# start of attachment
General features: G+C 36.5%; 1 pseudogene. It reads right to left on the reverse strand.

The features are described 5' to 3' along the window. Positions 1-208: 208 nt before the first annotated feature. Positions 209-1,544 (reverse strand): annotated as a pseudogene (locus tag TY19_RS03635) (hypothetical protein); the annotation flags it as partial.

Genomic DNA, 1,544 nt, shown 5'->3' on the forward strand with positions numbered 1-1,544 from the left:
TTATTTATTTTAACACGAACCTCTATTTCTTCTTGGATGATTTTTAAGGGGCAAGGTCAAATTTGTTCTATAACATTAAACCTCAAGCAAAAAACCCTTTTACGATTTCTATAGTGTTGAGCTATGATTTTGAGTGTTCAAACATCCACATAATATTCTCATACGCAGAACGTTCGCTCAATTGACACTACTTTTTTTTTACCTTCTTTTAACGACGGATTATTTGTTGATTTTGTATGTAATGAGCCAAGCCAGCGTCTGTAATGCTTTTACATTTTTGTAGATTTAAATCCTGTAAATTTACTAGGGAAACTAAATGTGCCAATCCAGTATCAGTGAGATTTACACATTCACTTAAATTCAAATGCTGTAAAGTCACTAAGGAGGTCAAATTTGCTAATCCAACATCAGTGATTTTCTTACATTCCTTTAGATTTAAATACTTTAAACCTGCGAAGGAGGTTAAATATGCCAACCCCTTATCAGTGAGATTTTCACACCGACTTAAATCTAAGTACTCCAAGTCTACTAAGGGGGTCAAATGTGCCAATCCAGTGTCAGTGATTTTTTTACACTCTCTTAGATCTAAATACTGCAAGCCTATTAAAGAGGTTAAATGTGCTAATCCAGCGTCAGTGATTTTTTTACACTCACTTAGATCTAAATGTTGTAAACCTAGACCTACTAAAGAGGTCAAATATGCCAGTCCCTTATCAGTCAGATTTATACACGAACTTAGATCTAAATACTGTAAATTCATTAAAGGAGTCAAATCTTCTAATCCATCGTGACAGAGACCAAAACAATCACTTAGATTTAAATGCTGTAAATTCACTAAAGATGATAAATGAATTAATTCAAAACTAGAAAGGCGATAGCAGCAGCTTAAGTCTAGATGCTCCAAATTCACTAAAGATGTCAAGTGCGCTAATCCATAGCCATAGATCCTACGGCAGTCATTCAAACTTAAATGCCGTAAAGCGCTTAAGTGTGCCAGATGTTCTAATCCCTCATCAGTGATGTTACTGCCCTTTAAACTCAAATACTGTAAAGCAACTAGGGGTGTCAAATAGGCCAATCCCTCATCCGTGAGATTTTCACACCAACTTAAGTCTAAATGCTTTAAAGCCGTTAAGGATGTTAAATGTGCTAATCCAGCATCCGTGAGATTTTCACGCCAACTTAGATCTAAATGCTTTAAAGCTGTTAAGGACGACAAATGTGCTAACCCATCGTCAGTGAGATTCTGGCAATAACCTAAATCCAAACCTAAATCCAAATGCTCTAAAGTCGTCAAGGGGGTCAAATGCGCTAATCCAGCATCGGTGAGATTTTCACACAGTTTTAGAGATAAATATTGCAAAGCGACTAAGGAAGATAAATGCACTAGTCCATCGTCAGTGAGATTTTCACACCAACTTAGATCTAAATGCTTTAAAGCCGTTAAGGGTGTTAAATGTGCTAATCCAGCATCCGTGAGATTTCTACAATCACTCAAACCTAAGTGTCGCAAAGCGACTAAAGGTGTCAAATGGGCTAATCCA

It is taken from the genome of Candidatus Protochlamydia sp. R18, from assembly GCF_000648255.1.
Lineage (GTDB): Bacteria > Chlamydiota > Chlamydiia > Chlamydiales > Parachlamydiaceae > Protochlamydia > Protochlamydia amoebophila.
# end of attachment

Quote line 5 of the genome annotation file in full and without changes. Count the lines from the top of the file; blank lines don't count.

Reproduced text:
It is taken from the genome of Candidatus Protochlamydia sp. R18, from assembly GCF_000648255.1.